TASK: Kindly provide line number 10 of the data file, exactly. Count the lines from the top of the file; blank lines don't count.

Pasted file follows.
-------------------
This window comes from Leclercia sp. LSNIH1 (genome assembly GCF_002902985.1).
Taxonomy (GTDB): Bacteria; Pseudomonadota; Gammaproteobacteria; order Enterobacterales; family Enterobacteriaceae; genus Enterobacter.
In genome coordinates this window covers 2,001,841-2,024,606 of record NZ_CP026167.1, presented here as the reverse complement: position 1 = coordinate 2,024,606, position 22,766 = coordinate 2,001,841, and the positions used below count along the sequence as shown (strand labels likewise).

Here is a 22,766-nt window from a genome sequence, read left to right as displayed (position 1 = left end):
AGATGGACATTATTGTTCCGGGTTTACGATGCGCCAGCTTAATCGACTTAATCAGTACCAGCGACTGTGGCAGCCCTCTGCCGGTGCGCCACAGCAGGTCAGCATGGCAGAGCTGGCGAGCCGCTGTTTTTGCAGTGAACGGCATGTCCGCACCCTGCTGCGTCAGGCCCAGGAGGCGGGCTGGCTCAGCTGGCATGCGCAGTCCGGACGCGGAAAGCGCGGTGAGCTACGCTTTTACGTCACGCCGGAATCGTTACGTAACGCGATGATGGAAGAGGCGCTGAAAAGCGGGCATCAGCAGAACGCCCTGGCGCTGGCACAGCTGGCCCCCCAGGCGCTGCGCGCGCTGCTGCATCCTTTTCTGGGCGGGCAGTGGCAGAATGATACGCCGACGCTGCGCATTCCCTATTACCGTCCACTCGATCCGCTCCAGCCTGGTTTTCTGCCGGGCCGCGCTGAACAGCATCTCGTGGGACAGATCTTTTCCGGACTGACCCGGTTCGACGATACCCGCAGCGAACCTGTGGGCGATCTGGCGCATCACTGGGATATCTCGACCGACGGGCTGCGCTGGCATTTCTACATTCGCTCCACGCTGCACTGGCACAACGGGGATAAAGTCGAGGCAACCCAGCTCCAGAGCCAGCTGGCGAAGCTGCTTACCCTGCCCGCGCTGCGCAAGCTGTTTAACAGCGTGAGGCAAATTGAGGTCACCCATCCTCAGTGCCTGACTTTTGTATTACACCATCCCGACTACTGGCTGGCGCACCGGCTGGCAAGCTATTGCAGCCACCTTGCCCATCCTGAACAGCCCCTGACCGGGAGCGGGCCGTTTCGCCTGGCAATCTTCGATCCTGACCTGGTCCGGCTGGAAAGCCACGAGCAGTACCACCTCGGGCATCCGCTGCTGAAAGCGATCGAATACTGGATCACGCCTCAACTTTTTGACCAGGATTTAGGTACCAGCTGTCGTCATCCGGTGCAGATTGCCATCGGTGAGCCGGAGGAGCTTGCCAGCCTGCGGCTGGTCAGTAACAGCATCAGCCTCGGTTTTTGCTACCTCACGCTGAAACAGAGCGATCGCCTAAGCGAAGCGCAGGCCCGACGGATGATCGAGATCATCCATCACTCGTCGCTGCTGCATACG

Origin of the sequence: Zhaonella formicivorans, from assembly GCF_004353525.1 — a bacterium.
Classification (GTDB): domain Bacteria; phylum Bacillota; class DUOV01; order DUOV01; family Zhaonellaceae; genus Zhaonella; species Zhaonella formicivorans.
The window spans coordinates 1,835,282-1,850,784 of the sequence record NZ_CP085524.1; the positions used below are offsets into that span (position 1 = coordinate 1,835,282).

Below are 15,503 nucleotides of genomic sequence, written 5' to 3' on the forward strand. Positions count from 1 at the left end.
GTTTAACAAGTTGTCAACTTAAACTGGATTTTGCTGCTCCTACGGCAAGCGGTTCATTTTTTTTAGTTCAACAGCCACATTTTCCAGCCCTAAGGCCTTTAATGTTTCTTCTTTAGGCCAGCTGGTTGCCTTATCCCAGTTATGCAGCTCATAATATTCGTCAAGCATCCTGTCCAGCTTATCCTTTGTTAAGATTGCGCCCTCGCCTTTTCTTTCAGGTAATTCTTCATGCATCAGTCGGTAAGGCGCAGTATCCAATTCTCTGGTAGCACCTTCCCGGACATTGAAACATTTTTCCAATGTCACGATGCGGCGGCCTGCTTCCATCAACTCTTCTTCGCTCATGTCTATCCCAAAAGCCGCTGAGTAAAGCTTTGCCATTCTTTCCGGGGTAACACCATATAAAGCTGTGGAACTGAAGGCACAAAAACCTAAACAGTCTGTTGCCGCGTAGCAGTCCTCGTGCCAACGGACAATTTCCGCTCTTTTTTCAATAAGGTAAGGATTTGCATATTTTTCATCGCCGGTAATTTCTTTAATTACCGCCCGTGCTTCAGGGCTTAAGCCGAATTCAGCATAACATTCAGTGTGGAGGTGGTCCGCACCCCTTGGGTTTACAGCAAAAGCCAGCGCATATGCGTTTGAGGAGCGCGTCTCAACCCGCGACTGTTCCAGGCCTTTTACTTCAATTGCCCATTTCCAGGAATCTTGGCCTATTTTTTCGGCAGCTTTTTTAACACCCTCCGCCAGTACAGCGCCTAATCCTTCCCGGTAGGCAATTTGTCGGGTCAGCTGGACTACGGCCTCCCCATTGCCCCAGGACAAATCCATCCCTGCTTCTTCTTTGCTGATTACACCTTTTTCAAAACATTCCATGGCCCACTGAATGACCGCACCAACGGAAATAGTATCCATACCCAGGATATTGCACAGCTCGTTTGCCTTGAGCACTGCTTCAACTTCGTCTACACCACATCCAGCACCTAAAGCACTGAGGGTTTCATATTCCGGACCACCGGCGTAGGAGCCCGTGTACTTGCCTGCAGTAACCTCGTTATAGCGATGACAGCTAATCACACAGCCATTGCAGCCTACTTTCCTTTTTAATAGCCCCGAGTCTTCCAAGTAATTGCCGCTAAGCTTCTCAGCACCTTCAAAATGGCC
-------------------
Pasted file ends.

GTTTAACAAGTTGTCAACTTAAACTGGATTTTGCTGCTCCTACGGCAAGCGGTTCATTTTTTTTAGTTCAACAGCCACATTTTCCAGCCCTAAGGCCTTTAATGTTTCTTCTTTAGGCCAGCTGGTTGCCTTATCCCAGTTATGCAGCTCATAATATTCGTCAAGCATCCTGTCCAGCTTATCCTTTGTTAAGATTGCGCCCTCGCCTTTTCTTTCAGGTAATTCTTCATGCATCAGTCGGTAAGGCGCAGTATCCAATTCTCTGGTAGCACCTTCCCGGACATTGAAACATTTTTCCAATGTCACGATGCGGCGGCCTGCTTCCATCAACTCTTCTTCGCTCATGTCTATCCCAAAAGCCGCTGAGTAAAGCTTTGCCATTCTTTCCGGGGTAACACCATATAAAGCTGTGGAACTGAAGGCACAAAAACCTAAACAGTCTGTTGCCGCGTAGCAGTCCTCGTGCCAACGGACAATTTCCGCTCTTTTTTCAATAAGGTAAGGATTTGCATATTTTTCATCGCCGGTAATTTCTTTAATTACCGCCCGTGCTTCAGGGCTTAAGCCGAATTCAGCATAACATTCAGTGTGGAGGTGGTCCGCACCCCTTGGGTTTACAGCAAAAGCCAGCGCATATGCGTTTGAGGAGCGCGTCTCAACCCGCGACTGTTCCAGGCCTTTTACTTCAATTGCCCATTTCCAGGAATCTTGGCCTATTTTTTCGGCAGCTTTTTTAACACCCTCCGCCAGTACAGCGCCTAATCCTTCCCGGTAGGCAATTTGTCGGGTCAGCTGGACTACGGCCTCCCCATTGCCCCAGGACAAATCCATCCCTGCTTCTTCTTTGCTGATTACACCTTTTTCAAAACATTCCATGGCCCACTGAATGACCGCACCAACGGAAATAGTATCCATACCCAGGATATTGCACAGCTCGTTTGCCTTGAGCACTGCTTCAACTTCGTCTACACCACATCCAGCACCTAAAGCACTGAGGGTTTCATATTCCGGACCACCGGCGTAGGAGCCCGTGTACTTGCCTGCAGTAACCTCGTTATAGCGATGACAGCTAATCACACAGCCATTGCAGCCTACTTTCCTTTTTAATAGCCCCGAGTCTTCCAAGTAATTGCCGCTAAGCTTCTCAGCACCTTCAAAATGGCC